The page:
If you're in a house with a basement: Get into the basement and under sturdy protection (like a work bench or table) or cover yourself with a mattress or sleeping bag. Avoid being under heavy objects on the floor above you (i.e. refrigerator).
If you're in a house with NO basement: Avoid windows and go to a room in the center of the building, like a bathroom or closet, under a stairwell or in an interior hallway with no windows. Crouch as low as possible to the floor facing down and cover your head with your hands. Surround yourself with pillows or couch cushions.
If you're in a mobile home: Get out! Even tied down, a mobile home is not safe in a tornado.
If you're outdoors: Find a sturdy building if possible. If not, lie flat and face-down on low ground, protecting the back or your head with your arms. Stay away from objects that could be moved by the wind.
If you're in a vehicle: Park the automobile out of traffic lanes. Get to a sturdy building, or get to low ground and lie flat, face-down. Avoid seeking shelter under bridges.
If you're at a school: Listen to teaching staff or administration for directions. Auditoriums, gyms and other free-span rooms are not an ideal shelter. Go to interior rooms on the lowest floor, but avoid halls that open to the outside in any direction. Stay away from glass. Crouch and cover your head with your hands.
If you're at a shopping center, hospital or factory: Go to interior rooms and halls on the lowest floor. Stay away from glass-enclosed places or areas with wide-span roofs. Crouch down and cover your head with your hands.
Watches: A watch tells you that conditions are favorable and there is a good chance that the event may happen. When a watch is issued begin making preparations for the upcoming event. Tune in to for more information. Watches are intended to heighten public awareness of the situation.
Warnings: A warning means that a certain weather event is IMMINENT. Measures should be taken to safeguard life and property IMMEDIATELY!
Flash Flood Warning: A Flash Flood Warning will be issued in response to a few hours of locally heavy rainfall, a dam or levee failure, or water released from an ice jam rapidly flooding nearby land.
Severe Thunderstorm Warning: When a Severe Thunderstorm Warning is issued, tornadoes and/or severe thunderstorms are occurring and have been spotted or detected by radar. The National Weather Service (NWS) defines a severe thunderstorm as having winds 50 knots (58 mph) or hail greater than .75" in diameter (about dime-sized). (A storm that spawns a tornado is obviously also considered severe.) There is imminent danger for people in the area warned. Issued by a local NWS office, the size of the warning area is generally the size of one or two counties and usually lasts less than an hour.
Tornado Warning: When a Tornado Warning is issued, tornadoes are occurring and have been spotted or detected by radar. There is IMMINENT DANGER for people in the area warned. Issued by a local NWS office, the size of the warning area is generally the size of one or two counties and usually lasts less than an hour.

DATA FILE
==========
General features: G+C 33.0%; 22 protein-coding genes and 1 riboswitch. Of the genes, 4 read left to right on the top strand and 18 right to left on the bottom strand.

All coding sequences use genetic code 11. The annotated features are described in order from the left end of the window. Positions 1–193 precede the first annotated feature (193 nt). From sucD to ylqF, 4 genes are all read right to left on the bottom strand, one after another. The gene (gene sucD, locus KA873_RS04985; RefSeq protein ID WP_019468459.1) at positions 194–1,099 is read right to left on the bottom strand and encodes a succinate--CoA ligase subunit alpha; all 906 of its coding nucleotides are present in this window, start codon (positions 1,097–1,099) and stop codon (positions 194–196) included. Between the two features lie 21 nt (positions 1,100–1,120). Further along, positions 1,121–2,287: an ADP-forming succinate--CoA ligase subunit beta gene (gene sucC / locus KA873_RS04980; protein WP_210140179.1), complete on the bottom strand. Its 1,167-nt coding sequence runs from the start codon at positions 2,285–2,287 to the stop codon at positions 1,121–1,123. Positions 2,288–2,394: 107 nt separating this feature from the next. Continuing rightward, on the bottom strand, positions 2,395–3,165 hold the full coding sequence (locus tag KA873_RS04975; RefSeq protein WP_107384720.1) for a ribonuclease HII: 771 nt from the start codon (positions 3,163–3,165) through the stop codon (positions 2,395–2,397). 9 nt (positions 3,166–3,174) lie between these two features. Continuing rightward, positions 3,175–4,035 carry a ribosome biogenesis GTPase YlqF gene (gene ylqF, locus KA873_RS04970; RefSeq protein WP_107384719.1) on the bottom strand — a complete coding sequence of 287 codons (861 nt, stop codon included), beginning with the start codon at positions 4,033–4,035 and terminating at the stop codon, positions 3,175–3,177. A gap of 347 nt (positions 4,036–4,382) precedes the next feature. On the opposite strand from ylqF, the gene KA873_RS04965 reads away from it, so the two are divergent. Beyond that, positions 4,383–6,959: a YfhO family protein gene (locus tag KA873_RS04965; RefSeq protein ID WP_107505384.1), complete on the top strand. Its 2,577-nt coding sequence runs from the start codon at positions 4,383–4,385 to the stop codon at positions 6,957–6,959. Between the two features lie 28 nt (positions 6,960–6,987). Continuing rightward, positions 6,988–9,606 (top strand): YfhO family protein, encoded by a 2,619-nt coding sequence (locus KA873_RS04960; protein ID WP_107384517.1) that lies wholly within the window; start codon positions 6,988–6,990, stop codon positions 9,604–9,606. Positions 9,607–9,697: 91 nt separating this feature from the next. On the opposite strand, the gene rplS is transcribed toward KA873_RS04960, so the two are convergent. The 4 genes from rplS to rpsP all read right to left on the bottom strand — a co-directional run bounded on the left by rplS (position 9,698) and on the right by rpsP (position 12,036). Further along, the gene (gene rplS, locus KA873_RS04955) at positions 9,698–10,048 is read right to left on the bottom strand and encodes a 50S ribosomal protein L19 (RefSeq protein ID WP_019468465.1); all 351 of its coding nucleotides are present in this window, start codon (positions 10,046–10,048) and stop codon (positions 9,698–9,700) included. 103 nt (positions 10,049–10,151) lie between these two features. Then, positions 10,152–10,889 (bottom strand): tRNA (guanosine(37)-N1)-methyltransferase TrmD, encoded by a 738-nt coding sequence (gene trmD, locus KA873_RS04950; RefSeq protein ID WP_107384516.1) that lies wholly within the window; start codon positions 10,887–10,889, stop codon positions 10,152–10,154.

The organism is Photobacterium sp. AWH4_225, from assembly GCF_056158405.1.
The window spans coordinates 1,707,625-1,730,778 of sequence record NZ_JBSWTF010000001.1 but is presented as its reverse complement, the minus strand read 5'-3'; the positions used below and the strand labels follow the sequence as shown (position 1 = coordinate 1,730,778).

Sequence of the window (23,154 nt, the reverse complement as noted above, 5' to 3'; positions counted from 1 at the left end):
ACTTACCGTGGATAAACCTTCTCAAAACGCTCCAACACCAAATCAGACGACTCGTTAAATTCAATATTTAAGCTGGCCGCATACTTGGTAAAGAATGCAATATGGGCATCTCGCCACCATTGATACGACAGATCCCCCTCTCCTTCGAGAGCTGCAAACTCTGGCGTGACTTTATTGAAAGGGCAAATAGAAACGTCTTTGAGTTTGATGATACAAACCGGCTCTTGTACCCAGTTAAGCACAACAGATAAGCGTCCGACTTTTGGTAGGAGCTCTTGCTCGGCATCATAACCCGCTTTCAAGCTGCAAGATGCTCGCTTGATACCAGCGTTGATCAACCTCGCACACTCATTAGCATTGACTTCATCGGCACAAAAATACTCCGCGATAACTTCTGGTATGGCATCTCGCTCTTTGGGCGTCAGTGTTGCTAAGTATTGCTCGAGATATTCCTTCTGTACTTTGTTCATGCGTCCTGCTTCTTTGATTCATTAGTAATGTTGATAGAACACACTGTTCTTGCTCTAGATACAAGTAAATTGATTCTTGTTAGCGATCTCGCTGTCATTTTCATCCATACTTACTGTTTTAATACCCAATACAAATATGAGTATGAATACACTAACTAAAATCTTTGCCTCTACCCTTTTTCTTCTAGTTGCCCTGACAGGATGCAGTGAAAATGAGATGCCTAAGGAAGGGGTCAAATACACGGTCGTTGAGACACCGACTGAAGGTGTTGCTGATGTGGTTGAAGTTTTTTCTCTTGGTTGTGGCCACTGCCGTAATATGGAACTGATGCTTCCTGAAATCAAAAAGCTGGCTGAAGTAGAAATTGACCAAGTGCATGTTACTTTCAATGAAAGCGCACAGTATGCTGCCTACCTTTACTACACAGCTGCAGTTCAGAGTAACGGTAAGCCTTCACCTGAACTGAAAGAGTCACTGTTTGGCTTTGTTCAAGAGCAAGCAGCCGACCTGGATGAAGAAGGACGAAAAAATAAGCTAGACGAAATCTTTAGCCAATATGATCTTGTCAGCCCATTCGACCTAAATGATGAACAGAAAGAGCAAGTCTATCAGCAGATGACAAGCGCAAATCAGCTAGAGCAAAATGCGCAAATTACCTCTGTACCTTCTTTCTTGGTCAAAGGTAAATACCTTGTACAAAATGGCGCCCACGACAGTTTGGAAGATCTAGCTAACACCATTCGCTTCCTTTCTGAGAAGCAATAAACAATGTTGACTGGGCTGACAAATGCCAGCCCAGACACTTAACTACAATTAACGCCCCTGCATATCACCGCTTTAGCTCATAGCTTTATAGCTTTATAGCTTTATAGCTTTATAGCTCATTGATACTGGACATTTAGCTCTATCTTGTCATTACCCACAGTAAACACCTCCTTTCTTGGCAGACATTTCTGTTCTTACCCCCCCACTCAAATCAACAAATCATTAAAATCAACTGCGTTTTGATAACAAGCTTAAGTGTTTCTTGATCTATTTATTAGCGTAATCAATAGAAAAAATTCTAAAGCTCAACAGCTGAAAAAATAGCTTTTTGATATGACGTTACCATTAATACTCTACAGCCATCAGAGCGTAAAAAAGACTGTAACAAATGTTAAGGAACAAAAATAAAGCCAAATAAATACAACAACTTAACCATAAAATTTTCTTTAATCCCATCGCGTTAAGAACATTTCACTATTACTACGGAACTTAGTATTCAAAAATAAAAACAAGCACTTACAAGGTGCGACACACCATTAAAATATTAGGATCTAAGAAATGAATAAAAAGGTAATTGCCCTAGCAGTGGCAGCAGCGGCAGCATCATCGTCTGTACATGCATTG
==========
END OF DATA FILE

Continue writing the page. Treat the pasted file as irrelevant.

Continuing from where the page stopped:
High winds, thunder and lightning can be traumatic to some pets during severe storms. Loud sounds, such as thunderous lightning claps, often produce anxiety, fear and a need to escape. The following helpful hints can help your pets brave the weather and reduce their fear and anxiety.
Create a Safe Place: Try to create a safe place for your animals. If the animal is trying to get under your bed, give them access to your bedroom. You can also create a "hidey-hole" that is dark, small and shielded from the frightening sounds as much as possible.
Distract Your Dog: Use this method when your dog is just beginning to get anxious. Encourage them to engage in any activity that captures their attention and distracts her from being fearful. Examples include playing with toys, throwing a ball to them indoors, petting them, etc.
De-Sensitize Them to Frightening Sounds: Over a period of time, expose your pet to an intensity level of noise that doesn't frighten her. Pair the noise with something pleasant, like a treat or a fun game. Professional guidance by a trained professional is greatly encouraged for this method.
Consult Your Veterinarian: Medication may be available which can help reduce your dog's anxiety levels for short time periods.
Include Pets in Severe Weather Evacuation Plans: During severe weather, don't forget to include your pets in your evacuation or safety plans. Do not keep pets tied to trees or fences during lightning, flooding, tornadoes or hurricanes. Animals should take the same cover that humans do during severe weather. Make sure your pet has a secure collar and identification tags. Also consider creating a "Pet Disaster Kit."